The Woman Who Picks BOE Policy Makers Says It's Not About Gender
(Bloomberg) -- One of the key officials involved in choosing Bank of England policy makers has pushed back against criticism that the central bank has too few women at the top.
The U.K. Treasury Chief Economic Adviser Clare Lombardelli said the committee that oversees her department and the BOE was “right to question and push and challenge” on the make up of the central bank’s policy committees, but the focus on gender is overblown.
“Diversity is not just about gender,” she said. “You can pack it full of women with a similar background to the sort of people that are already on there and it would still think in a very similar way.”
Accusations of “groupthink” and a lack of diversity at its senior levels have dogged the BOE in recent years, despite ambitious targets and vocal support for greater variety by Governor Mark Carney. Appointments to policy committees are made by the government, rather than internally, and the Treasury Committee last month renewed criticism of the lack of women in such roles.
“The thing that’s most important to me is the diversity of thought and that’s about different experiences, different approaches, different backgrounds,” Lombardelli said. “I do get slightly frustrated when the focus is just a gender one, though I’m not denying there is a problem.”
Both the nine-member Monetary Policy Committee and its 13-strong financial stability counterpart currently have just one woman. One of Lombardelli’s first jobs upon starting her role was as part of the three-person interview panel that in May selected Jonathan Haskel as an external member of the MPC over four female candidates.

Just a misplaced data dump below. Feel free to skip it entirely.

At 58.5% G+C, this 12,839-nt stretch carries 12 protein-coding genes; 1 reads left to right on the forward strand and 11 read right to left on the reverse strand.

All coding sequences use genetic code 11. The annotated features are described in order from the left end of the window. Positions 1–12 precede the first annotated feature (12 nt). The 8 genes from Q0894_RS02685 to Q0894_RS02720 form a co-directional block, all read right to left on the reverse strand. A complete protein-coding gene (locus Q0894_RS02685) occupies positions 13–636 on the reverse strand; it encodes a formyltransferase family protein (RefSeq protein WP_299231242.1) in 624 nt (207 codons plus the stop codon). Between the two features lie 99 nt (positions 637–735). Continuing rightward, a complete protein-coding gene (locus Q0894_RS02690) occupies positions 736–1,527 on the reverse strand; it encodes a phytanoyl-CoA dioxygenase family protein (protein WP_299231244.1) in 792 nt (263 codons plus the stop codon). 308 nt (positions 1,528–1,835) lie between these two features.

That pick prompted lawmakers to question whether diversity, and in particular gender balance, is given enough priority in the recruitment process -- something that may come under even greater scrutiny as the Chancellor begins a high-profile search for a successor to Carney when he leaves next year.
“There are lots of very, very capable female economists that could sit on the MPC and do a really stellar job,” she said. “But we will appoint women because they are the best candidate. We will not appoint them because they are women.”
BOE Chief Economist Andy Haldane weighed in on the debate last week, writing in the Financial Times that organizations have too narrow a definition of what makes the “best person for the job” and so tend to choose candidates similar to their existing staff.
For Lombardelli, tasked with selecting the right people to guide the British economy as it faces the unprecedented upheaval of exiting the European Union, the issue is also one of credibility.
“It’s about what would they bring to the committee and what is the approach that they take to the subject matter and understanding issues and the economy that they are setting interest rates for. Everyone needs to be appointed for their ability and you don’t want people to be questioning that.”
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